Hence, to render a surface, you would have to copy it (or a part of it) to a texture object first. This is both inefficient and cumbersome, unless you have to do that to support very large images (on-the-fly, that is - if you know your image resources are too big, breaking them up into smaller textures would be subject to pre-processing).

HTH,
Pat.

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Is he even talking about rendering these 1-bit images, or just using them for collision detection? You might want to consider using some sort of duplicate (low quality, 1 bit, low mem usage) images that you could load into system memory for calculations and load separate but corresponding high quality 32-bit textures to use as your actual graphics. You gain the advantage of not needed collision information inside your rendered graphics. Thus you can have things like blades of grass, etc. that appear in the graphic but don't influence the player. Plus, obviously, locking/examining resources on the video card is SLOW, so you're going to need some sort of system memory duplicate anyways...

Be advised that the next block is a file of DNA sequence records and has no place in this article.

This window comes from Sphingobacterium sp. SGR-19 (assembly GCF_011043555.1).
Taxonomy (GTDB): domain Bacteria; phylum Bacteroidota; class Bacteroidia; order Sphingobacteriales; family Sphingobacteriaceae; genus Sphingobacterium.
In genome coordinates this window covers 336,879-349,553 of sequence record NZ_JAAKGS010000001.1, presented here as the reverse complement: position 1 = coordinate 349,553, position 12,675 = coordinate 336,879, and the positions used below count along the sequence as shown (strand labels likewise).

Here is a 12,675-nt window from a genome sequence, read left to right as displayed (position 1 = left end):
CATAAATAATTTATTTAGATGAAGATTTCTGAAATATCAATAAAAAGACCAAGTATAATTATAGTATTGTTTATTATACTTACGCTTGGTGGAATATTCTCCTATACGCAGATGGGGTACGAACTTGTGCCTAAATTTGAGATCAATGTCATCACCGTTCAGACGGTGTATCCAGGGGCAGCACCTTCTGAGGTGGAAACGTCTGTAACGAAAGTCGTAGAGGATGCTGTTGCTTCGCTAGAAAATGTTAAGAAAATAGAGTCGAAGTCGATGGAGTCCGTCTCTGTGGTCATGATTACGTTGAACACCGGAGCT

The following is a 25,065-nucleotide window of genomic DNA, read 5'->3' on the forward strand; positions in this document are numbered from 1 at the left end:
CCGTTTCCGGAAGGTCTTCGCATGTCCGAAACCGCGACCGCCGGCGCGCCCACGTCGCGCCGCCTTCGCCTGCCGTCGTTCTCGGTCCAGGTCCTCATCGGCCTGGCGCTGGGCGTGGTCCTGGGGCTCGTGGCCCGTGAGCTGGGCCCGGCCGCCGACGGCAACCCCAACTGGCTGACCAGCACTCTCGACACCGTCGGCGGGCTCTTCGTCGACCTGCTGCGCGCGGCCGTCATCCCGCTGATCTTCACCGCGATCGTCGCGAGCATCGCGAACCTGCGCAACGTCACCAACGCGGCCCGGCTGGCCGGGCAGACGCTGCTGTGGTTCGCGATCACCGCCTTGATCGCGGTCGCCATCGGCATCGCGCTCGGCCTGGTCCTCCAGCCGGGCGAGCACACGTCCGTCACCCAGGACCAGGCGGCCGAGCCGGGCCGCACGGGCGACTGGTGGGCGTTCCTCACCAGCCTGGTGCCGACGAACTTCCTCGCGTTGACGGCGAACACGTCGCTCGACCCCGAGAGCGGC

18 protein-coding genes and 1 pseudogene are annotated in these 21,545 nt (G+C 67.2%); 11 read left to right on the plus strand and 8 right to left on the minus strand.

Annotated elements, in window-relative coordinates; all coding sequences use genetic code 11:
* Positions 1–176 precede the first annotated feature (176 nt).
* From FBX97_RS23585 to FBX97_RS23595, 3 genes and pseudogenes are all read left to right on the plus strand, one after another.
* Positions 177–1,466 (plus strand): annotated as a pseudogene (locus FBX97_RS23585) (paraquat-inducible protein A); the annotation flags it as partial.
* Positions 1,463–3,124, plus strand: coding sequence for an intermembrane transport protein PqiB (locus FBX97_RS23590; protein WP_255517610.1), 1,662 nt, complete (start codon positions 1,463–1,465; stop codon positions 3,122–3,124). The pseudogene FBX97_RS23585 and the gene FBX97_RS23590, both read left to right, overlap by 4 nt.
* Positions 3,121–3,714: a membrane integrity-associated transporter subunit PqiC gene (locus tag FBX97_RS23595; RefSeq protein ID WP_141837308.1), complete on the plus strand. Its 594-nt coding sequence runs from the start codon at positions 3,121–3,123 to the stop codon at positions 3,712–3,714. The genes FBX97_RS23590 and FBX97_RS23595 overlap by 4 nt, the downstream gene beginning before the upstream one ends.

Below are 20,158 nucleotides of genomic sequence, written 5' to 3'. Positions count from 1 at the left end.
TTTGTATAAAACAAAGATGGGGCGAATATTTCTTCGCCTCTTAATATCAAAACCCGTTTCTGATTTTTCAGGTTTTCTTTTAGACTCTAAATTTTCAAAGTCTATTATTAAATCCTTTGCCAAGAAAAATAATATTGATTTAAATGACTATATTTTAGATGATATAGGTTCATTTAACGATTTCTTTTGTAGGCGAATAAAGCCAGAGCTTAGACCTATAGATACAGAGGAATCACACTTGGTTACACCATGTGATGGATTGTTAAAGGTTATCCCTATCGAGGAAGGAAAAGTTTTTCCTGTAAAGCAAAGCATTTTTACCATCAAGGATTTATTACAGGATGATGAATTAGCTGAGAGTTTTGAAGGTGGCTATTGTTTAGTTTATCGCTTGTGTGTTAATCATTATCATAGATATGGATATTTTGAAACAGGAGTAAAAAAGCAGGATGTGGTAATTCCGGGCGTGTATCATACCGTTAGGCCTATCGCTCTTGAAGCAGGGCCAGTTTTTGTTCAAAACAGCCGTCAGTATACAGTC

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Yes, that is exactly what I'm trying to do, which is why I'm wondering if its possible to create and use 1 bit textures. I only need to read from the texture.

Secondly, I'm getting some memory access errors while trying to learn how to use LockRect(). Does the following look correct? And if so, what would I do to output each byte (in hex or oct) of my texture?


D3DLOCKED_RECT pLockedRect;
BYTE* aByte;
INT thePitch, cell;

ERRCONT(m_VLoadedTextures[whichTexture].filename);
m_VLoadedTextures[whichTexture].rawTexture->LockRect(0, &pLockedRect, NULL, D3DLOCK_DISCARD);

thePitch = pLockedRect.Pitch;
aByte = (BYTE*)(&pLockedRect.pBits);

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I'm pretty sure it should be reinterpret_cast< BYTE* >( pLockedRect.pBits ). pBits is defined as void*, so your & will actually be casting a void** to a BYTE*.

If it's just for a collision mask, I wouldn't bother storing it in a D3D format. Load it in as a binary object and store it in your own format - not only is is more flexible, but it'll probably be faster (or, offer more room for optimization).

Jack